Estate planning for blended families
January 26 2018
Second marriages and blended families have become increasingly common. Since estate planning can be more complex in these scenarios, it's important to prepare for a variety of situations through research, planning and by reaching out for help when needed.
Trust in Trusts
A trust requires resources to set up and maintain, but when it comes to outlining specific financial wishes that will be faithfully and legally followed, the expense is probably worth it. Many, like the qualified terminable interest property trust, are designed with a particular purpose in mind. This option provides for a surviving spouse but protects control over assets from any future spouses if they choose to remarry.
Multitrust strategies, like an AB Trust, take care of the surviving spouse, but ultimately go to a different final heir or heirs. Since they're legal vehicles, trusts can be highly customizable and often involve an investment plan to maintain long-term assets.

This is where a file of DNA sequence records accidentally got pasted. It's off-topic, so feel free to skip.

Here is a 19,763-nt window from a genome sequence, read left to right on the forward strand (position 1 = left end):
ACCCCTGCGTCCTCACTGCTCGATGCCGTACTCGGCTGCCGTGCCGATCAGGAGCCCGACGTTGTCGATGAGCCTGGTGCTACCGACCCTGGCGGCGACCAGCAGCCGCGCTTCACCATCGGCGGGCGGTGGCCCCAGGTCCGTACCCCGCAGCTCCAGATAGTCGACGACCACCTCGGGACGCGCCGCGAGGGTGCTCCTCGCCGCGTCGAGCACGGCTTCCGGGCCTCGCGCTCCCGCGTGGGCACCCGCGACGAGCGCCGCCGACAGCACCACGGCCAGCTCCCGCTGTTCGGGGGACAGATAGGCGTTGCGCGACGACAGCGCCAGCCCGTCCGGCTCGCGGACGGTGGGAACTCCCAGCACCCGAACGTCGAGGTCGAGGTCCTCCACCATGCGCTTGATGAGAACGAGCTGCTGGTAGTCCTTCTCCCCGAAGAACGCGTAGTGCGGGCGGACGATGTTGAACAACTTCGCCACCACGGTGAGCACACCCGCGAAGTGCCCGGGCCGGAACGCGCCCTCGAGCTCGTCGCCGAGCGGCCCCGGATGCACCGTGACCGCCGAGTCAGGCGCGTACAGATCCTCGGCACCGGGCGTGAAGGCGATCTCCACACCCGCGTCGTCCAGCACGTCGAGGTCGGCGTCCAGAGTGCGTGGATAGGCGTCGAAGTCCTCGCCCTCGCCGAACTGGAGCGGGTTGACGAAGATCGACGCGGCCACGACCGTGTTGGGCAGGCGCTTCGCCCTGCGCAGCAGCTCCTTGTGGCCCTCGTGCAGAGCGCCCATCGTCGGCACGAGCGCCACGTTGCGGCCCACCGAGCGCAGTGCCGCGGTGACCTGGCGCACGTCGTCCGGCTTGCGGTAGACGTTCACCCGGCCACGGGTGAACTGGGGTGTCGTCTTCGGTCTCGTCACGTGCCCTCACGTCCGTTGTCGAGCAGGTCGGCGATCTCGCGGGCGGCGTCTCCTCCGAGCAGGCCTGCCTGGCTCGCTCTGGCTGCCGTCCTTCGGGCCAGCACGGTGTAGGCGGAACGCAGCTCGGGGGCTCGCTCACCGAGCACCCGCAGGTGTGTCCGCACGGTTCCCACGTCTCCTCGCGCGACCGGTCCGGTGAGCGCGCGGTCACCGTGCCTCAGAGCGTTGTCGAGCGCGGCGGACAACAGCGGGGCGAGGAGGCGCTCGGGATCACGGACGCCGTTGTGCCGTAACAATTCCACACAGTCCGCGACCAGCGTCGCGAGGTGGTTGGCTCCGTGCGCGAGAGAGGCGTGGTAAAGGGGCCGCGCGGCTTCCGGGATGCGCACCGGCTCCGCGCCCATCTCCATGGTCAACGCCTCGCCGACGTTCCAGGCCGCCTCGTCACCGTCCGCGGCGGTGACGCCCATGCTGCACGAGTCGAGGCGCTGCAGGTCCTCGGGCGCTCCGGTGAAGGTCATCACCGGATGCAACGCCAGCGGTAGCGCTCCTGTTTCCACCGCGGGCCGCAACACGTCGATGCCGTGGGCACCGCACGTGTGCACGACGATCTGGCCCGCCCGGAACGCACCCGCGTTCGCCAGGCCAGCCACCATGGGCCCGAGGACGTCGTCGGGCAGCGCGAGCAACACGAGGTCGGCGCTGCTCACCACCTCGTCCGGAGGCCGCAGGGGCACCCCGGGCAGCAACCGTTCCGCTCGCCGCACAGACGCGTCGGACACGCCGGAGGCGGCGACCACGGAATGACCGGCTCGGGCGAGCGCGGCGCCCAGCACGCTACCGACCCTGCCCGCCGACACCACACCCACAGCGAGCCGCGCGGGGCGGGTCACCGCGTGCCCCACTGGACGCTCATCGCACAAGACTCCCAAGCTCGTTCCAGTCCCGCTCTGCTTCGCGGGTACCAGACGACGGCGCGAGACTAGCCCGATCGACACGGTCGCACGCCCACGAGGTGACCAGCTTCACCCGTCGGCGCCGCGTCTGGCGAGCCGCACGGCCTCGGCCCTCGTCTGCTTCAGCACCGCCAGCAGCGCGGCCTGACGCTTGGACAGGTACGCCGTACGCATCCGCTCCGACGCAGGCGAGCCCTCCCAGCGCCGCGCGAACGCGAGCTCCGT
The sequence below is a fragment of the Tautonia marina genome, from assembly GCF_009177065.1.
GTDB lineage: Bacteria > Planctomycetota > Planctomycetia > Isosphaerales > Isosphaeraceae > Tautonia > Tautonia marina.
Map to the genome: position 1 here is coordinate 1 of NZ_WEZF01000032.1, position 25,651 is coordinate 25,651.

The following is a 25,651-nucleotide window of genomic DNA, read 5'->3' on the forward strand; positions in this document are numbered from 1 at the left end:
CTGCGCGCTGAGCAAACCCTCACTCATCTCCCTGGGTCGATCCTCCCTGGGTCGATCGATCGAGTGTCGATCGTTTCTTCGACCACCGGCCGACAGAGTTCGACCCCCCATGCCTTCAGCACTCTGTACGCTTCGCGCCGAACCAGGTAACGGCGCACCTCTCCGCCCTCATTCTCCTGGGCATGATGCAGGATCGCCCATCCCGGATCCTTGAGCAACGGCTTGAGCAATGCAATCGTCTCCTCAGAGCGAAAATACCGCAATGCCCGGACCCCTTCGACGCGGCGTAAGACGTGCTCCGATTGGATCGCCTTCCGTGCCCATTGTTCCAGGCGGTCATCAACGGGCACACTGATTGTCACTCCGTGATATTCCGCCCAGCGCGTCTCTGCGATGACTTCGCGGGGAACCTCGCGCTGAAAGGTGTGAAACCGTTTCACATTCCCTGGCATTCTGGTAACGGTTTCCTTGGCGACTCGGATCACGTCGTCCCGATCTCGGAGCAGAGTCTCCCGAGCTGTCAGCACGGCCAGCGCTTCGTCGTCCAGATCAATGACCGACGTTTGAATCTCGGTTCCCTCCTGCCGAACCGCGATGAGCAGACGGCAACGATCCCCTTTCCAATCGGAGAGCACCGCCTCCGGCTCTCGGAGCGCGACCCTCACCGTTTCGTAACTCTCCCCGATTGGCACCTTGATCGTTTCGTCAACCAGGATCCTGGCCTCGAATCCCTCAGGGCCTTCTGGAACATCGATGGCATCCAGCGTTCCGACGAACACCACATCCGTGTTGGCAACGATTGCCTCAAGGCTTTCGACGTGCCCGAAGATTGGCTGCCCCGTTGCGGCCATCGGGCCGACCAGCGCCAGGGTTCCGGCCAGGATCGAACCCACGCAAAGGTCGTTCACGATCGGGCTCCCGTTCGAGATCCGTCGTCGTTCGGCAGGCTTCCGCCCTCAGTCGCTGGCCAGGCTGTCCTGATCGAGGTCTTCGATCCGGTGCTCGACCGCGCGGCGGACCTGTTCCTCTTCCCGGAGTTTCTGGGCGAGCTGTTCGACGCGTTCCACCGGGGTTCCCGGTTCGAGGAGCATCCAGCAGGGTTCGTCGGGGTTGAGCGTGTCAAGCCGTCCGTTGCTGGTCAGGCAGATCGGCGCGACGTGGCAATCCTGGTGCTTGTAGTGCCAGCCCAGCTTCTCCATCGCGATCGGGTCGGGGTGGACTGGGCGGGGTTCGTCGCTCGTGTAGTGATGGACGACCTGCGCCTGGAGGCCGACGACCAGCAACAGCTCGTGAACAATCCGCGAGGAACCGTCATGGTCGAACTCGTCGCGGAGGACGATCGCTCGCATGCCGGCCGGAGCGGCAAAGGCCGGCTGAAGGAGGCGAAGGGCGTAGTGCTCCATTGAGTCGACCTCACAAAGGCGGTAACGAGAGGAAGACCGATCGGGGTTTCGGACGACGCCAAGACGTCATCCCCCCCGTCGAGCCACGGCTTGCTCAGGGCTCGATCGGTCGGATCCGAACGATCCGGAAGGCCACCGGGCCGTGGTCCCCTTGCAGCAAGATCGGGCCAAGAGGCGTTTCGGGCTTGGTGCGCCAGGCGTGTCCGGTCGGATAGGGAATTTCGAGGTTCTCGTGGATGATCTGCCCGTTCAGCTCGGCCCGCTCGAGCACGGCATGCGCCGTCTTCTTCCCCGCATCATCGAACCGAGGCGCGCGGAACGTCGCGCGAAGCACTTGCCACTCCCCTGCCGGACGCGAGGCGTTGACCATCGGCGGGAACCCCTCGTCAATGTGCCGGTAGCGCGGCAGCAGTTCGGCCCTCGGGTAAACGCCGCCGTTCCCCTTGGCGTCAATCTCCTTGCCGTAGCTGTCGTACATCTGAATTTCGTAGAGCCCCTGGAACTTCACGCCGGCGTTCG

Aim for Fairness
Leaving equal inheritances to family members of different ages may not always be fair. For example: Maybe you've already paid the college costs of one heir but the other is still a few years away from starting school. To avoid imbalances, consider including a clause to indicate a stated age or life achievement that will trigger eligibility for your legacy assets.
Think carefully when choosing who you want to serve as your financial decision-maker in the event you're unable to act independently. Naming a financially savvy loved one or even an objective third-party professional might be the best way to make sure your wishes are carried out correctly.
Think of estate planning as an act of love. Taking these steps now will remove future doubt and uncertainty and leave your blended family with better clarity when it comes to your financial intentions.
"Rule No. 1 : Never lose money. Rule No. 2 : Never forget Rule No. 1." Warren Buffett